Views
7 months ago

Living With Loss

44 Avoid Alcohol, Drugs

44 Avoid Alcohol, Drugs and Sedatives Following a loss to death, physicians will often give the bereaved prescriptions such as sleeping pills to facilitate rest or tranquilizers to reduce anxiety. While such doctors’ prescriptions may provide some initial relief, those drugs must not be taken to avoid grief entirely. “Do not take drugs for your depression if you can possibly get along without them,” writes Nancy O’Connor, Ph.D., in her book Letting Go With Love: The Grieving Process. “Like alcohol and tranquilizers, they are a crutch. You will get through your grief faster if you are fully aware.” Always avoid alcohol and narcotic drugs to deal with the pain of grief. 5 Turn to the Right Friends The common experience for all grievers is acute loneliness. Someone greatly loved is gone and a deep, painful void remains. Rabbi Earl Grollman, a grief authority and author of What Helped Me When My Loved One Died advises: “Talk to a friend. Share your feelings. Let the right people know that you need support and feedback. They cannot bring you comfort unless you allow them to enter your sorrow.” Be sure you confide in the “right” people.

5 6 Ask for Specific Help Extended family and friends will offer their assistance but often it is vague—“Let me know what I can do!” Review your circle of acquaintances and then call on them. If you have a friend who works in the insurance business, then ask that person to help you decode an insurance policy. If you have an automobile problem, consult with a knowledgeable friend about the best way to deal with it. If your roof springs a leak, talk it over with someone in your circle of friends who knows something about home repairs. 7 Refrain from Making Hasty Decisions It may be tempting to take a long trip, change residence, switch jobs, etc. Avoid those temptations. Often they are ways of fleeing from grief. Experience the pain, cope with the loss, and begin to make the necessary adjustments before thinking about making major changes. Also, do not make serious financial decisions without securing professional advice. 8 Share Your Grief There is great wisdom in the often repeated statement, “Grief shared is grief diminished.” Most people who have had a loss to death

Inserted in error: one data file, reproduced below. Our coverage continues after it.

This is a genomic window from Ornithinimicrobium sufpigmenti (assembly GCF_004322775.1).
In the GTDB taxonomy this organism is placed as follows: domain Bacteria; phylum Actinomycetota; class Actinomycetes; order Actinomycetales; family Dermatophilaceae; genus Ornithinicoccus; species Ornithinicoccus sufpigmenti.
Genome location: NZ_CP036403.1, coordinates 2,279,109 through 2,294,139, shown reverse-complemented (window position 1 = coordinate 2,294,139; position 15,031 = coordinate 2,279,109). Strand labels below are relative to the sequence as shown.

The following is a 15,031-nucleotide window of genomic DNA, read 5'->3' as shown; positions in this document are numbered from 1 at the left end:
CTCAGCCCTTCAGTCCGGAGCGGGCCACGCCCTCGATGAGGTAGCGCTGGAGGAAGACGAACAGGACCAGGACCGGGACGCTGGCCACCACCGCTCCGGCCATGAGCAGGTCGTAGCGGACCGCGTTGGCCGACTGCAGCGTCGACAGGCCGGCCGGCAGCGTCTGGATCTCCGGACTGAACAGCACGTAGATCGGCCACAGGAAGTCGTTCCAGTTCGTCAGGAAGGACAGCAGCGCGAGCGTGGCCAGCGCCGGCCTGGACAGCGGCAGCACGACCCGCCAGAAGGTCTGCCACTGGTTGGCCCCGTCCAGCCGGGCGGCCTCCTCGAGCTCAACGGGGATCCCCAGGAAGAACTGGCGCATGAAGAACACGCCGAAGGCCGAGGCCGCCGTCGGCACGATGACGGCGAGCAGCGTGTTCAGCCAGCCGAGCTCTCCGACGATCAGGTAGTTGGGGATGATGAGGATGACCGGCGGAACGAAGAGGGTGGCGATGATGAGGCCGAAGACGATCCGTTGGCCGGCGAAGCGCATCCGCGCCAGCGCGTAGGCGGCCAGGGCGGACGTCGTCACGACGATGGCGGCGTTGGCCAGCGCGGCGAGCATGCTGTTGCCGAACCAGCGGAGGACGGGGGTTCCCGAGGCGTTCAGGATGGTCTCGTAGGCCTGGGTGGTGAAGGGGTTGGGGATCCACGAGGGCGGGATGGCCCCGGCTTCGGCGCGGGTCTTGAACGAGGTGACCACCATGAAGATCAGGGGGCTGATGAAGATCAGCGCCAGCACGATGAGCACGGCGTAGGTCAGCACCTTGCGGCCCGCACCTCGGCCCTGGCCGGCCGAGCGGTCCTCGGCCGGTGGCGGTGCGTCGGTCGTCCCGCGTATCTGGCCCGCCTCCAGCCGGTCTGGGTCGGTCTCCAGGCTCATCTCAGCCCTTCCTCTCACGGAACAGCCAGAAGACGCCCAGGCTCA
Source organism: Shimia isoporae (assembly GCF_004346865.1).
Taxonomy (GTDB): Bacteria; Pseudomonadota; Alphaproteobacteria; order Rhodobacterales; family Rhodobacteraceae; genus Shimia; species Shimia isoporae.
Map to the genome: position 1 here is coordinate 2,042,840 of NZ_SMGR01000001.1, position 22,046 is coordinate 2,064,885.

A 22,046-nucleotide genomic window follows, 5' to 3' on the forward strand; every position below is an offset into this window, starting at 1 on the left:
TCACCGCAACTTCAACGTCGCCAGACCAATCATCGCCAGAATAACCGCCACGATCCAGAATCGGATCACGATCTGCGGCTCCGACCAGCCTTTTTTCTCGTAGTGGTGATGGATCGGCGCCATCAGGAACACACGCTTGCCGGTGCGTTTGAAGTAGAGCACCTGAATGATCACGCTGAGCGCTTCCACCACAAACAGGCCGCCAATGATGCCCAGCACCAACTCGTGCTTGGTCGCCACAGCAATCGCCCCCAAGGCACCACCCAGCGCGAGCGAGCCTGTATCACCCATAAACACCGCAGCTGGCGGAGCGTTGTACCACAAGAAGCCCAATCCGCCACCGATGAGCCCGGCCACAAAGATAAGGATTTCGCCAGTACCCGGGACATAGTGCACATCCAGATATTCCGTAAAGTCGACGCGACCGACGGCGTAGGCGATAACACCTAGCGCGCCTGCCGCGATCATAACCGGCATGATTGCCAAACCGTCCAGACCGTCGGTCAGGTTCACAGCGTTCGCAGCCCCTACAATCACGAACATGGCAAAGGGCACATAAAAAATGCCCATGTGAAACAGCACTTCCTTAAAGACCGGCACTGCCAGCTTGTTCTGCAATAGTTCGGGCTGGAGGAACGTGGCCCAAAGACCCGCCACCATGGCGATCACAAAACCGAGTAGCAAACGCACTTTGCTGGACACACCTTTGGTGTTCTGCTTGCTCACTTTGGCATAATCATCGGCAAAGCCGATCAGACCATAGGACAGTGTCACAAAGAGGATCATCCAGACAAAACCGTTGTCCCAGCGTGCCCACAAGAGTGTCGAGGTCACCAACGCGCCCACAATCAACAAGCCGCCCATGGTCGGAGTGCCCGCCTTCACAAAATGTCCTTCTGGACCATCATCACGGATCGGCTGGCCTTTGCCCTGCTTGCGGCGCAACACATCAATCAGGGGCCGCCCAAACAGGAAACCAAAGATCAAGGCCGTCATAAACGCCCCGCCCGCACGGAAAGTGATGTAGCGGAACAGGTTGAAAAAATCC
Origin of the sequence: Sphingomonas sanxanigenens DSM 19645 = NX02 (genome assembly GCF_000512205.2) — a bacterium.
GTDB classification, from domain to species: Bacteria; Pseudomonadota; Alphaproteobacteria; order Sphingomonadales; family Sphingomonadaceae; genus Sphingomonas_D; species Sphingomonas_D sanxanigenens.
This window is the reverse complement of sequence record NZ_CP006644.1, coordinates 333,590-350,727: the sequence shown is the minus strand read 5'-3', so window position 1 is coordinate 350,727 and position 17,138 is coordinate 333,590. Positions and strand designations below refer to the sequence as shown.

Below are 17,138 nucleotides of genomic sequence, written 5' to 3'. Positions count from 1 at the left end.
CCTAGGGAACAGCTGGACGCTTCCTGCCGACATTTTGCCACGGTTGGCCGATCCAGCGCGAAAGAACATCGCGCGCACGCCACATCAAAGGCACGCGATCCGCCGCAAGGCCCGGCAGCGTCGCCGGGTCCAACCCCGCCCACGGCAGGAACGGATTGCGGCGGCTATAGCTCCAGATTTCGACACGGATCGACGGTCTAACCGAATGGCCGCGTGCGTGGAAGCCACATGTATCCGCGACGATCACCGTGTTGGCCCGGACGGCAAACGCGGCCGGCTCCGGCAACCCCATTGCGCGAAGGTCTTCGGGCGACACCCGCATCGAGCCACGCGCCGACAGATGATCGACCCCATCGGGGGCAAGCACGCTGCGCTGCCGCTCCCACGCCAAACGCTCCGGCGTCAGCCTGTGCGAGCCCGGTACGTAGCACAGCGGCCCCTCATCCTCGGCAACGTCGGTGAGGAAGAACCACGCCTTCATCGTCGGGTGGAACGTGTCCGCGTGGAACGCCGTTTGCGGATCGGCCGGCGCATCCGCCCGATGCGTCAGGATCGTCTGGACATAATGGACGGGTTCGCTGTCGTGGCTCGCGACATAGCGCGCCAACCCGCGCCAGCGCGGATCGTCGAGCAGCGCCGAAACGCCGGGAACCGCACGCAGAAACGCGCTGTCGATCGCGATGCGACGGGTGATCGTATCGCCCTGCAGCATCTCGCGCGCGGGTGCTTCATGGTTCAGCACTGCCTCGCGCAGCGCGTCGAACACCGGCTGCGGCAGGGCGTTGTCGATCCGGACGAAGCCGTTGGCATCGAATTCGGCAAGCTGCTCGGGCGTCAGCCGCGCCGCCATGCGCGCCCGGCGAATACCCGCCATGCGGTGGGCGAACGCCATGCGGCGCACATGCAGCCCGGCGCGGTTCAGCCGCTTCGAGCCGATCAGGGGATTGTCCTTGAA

Living with Loss eBook - Journey of Hearts
Living with Loss & Grief
Loss and Grief in Dementia
[+][PDF] TOP TREND Investor s Guide to Loss Recovery: Rights, Mediation, Arbitration, and other Strategies (Wiley Finance) [READ]
Caring For Yourself - Share Pregnancy & Infant Loss Support, Inc.
Jan-Feb 2010 with cover.cdr - Share Pregnancy & Infant Loss ...
[+][PDF] TOP TREND Investor s Guide to Loss Recovery: Rights, Mediation, Arbitration, and other Strategies (Wiley Finance) [FULL]
In This Issue Feeling Good: Moving Beyond Grief and Loss
T.E.A.C.H. 10 Facts About Grief and Grieving - TEACH.org
Living with Life's Losses - National Association for Loss and Grief (Vic)
living and transforming with loss & grief - Murray Alzheimer ...
Loss and Grief To live is to suffer, to survive is to find meaning in the ...
Difficult Grief and Multiple Losses Understanding ... - GHA Central
Respond to loss and grief in a health, disability, or ... - Careerforce
A Journey Through Grief and Loss - bitsprocket
Difficult Grief and Multiple Losses - Victoria Hospice
Loss, Grief and Growth - Ontario Funeral Service Association
Appendices May 10 - Ruach (Breath of Life) Ministries
Complicated grief after perinatal loss Anette Kersting, MD
Complicated Grieving and Bereavement - Baywood Publishing
Loss, Grief and End-of-Life Comfort Care - Alaska Community ...
Family Grief and Mental Health - Australian & New Zealand Journal ...
Implementing Power-Loss Recovery in an Embedded System - Micron
Learning to Live Through Loss: Grief and the Mourning Process1
What Should I Do When Grief Strikes? - Grievingteens.com
Diabetes impairs recovery from noise-induced temporary hearing loss